Observant coders will also notice that we haven’t declared a return type for our main method.  That’s because Scala can infer this for us as well.  If we really did want to say something explicitly, we could declare things like this:

def main(args:Array[String]):Unit = {

Once again, the type antecedes the element, delimited by a colon.  As an aside, Unit is the Scala type for I-really-don’t-care-what-I-return situations.  Think of it like Java’s Object and void types rolled into one.

Iterating Over an Array

var greeting = ""
for (i <- 0 until args.length) {
  greeting += (args(i) + " ")
}

By the way, it’s worth noting at this juncture that the convention for Scala indentation is in fact two spaces, rather than the tabs or the four space convention that’s so common in Java.  Indentation isn’t significant, so you can really do things however you want, but the other four billion, nine hundred, ninety-nine million, nine hundred, ninety-nine thousand, nine hundred and ninety-nine people in the world use the two space convention, so it’s probably worth getting used to it.  The logic behind the convention is that deeply nested structure isn’t a bad sign in Scala like it is in Java, thus the indentation can be more subtle.

This sample of code is a bit less intuitively obvious than the ones we’ve previously examined.  We start out by declaring a variable, greeting of inferred type String.  No hardship there.  The second line is using the rarely-seen Scala for loop, a little more type inference, method invocation on a “primitive” literal and a Range instance.  Developers with Ruby experience will probably recognize this equivalent syntax:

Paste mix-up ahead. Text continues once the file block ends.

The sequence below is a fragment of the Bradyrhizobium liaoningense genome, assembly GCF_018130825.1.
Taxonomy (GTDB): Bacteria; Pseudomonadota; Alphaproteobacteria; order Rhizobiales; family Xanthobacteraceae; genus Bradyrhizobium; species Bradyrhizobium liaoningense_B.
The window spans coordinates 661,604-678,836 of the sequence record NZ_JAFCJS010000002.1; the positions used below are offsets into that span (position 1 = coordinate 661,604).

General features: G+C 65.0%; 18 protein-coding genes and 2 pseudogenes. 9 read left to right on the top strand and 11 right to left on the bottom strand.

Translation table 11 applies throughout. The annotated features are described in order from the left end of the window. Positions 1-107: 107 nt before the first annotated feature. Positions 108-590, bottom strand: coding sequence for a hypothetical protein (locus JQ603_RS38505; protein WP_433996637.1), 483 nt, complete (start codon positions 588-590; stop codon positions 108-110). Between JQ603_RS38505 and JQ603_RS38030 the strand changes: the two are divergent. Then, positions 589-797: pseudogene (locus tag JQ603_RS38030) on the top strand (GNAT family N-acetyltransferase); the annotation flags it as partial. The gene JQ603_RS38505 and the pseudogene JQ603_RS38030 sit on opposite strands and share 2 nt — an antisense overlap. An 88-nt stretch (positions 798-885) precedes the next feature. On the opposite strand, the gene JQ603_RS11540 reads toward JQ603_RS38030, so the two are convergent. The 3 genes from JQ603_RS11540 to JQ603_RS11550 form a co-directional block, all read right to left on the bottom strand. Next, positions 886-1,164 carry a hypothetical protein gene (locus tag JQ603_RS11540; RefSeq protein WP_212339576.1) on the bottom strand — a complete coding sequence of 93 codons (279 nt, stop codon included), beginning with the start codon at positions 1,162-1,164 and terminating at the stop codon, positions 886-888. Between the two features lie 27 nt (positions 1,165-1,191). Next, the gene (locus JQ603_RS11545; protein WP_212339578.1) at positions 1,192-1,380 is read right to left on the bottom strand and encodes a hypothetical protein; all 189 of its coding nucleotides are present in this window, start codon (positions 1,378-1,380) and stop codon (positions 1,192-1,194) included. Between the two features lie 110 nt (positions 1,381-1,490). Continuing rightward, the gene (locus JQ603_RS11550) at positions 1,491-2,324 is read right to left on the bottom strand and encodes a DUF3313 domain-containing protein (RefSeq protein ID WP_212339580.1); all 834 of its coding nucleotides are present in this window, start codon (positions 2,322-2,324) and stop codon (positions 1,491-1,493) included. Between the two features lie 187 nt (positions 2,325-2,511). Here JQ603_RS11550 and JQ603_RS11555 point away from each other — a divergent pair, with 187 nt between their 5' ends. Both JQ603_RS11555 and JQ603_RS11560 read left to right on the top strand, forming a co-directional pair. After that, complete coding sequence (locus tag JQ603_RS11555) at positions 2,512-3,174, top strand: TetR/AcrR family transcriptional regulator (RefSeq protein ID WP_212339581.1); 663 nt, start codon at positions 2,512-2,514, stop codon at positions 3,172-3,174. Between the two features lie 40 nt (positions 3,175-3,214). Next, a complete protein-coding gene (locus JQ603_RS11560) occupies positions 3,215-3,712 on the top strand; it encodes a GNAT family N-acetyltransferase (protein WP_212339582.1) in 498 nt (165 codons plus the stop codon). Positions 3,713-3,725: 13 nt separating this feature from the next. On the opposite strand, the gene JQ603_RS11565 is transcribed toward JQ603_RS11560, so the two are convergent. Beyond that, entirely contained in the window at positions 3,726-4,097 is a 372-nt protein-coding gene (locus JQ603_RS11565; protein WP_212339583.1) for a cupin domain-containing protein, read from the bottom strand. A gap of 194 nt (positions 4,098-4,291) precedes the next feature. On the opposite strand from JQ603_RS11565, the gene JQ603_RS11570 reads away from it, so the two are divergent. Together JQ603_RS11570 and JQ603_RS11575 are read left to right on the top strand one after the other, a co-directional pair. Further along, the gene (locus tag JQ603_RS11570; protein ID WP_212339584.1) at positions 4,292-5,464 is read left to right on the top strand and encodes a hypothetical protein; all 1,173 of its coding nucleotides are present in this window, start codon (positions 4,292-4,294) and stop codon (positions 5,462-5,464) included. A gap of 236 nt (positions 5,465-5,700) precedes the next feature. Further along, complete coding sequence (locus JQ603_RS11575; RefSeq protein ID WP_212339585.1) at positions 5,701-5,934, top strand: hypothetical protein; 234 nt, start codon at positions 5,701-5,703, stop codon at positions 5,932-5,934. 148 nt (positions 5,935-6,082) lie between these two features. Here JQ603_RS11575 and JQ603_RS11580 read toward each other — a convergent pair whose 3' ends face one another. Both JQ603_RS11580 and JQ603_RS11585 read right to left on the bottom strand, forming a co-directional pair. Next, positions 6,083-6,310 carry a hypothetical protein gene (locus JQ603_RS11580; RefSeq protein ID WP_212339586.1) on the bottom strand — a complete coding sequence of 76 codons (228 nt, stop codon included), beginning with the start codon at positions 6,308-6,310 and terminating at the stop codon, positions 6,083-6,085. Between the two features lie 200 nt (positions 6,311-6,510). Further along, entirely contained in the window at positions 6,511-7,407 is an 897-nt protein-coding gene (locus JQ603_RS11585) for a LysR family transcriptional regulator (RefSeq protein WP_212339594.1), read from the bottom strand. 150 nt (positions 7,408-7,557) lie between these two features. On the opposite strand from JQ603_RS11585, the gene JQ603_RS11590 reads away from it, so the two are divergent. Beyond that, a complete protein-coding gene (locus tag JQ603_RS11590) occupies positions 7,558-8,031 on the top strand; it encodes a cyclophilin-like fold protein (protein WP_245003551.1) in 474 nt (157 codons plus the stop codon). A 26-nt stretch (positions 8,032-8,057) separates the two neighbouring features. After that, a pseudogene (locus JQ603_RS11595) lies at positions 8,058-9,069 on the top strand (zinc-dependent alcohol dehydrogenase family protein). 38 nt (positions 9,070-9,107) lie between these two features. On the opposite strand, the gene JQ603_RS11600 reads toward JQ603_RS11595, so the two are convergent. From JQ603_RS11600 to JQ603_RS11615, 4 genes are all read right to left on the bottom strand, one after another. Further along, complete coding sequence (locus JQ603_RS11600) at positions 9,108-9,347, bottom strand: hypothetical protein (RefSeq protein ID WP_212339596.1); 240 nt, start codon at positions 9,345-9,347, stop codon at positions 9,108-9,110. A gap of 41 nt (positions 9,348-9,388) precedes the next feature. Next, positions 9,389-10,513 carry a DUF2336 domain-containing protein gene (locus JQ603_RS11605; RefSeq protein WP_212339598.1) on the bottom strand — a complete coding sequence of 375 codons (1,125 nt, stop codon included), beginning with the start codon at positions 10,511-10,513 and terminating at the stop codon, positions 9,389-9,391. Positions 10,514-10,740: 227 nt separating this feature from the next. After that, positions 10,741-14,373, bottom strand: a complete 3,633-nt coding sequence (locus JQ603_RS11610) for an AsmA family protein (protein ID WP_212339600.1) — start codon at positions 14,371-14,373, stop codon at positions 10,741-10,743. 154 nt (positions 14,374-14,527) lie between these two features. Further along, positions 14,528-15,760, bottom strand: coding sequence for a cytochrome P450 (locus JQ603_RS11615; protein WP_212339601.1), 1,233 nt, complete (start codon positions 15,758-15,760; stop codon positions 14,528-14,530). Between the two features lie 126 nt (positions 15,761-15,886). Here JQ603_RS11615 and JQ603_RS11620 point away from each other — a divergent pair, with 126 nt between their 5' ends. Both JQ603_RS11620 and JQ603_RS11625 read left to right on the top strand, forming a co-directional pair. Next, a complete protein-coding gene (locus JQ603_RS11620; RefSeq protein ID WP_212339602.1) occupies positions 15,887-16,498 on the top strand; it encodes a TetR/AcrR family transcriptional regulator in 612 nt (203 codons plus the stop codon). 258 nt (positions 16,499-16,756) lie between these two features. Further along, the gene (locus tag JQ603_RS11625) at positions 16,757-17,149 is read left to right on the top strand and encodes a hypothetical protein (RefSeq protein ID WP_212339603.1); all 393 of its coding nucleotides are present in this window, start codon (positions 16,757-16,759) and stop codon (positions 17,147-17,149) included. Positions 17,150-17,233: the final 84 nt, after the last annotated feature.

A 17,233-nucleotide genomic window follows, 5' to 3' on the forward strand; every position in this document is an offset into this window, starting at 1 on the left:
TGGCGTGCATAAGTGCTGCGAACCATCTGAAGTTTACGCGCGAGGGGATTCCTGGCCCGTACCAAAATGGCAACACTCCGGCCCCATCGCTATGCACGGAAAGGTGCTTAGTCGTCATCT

for i in 0..(args.size - 1)
  greeting += args[i] + " "
end

The crux of the Scala for loop is the Range instance created in the RichInt#until method.  We can break this syntax into separate statements like so:

val range = 0.until(args.length)
for (i <- range) {

Oh, that’s not a typo there declaring range using val instead of var.  Using val, we’re declaring a variable range as a constant (in the Java sense, not like C/C++ const).  Think of it like a shorter form of Java’s final modifier.

Scala makes it possible to invoke methods using several different syntaxes.  In this case, we’re seeing the value methodName param syntax, which is literally equivalent to the value.methodName(param) syntax.  Another important action which is taking place here is the implicit conversion of an Int literal (0) to an instance of scala.runtime.RichInt [7].  How this takes place isn’t important right now, only that RichInt is actually the class declaring the until method, which returns an instance of Range.

Once we have our Range instance (regardless of how it is created), we pass the value into the magic for syntax.  In the for loop declaration, we’re defining a new variable i of inferred type Int.  This variable contains the current value as we walk through the range [0, args.length) - including the lower bound but not the upper.

In short, the for loop given is almost, but not quite equivalent to the following bit of Java:

for (int i = 0; i < args.length; i++) {

Obviously the Java syntax is explicitly defining the range tests, rather than using some sort of Range object, but the point remains.  Fortunately, you almost never have to use this loop syntax in Scala, as we'll see in a bit.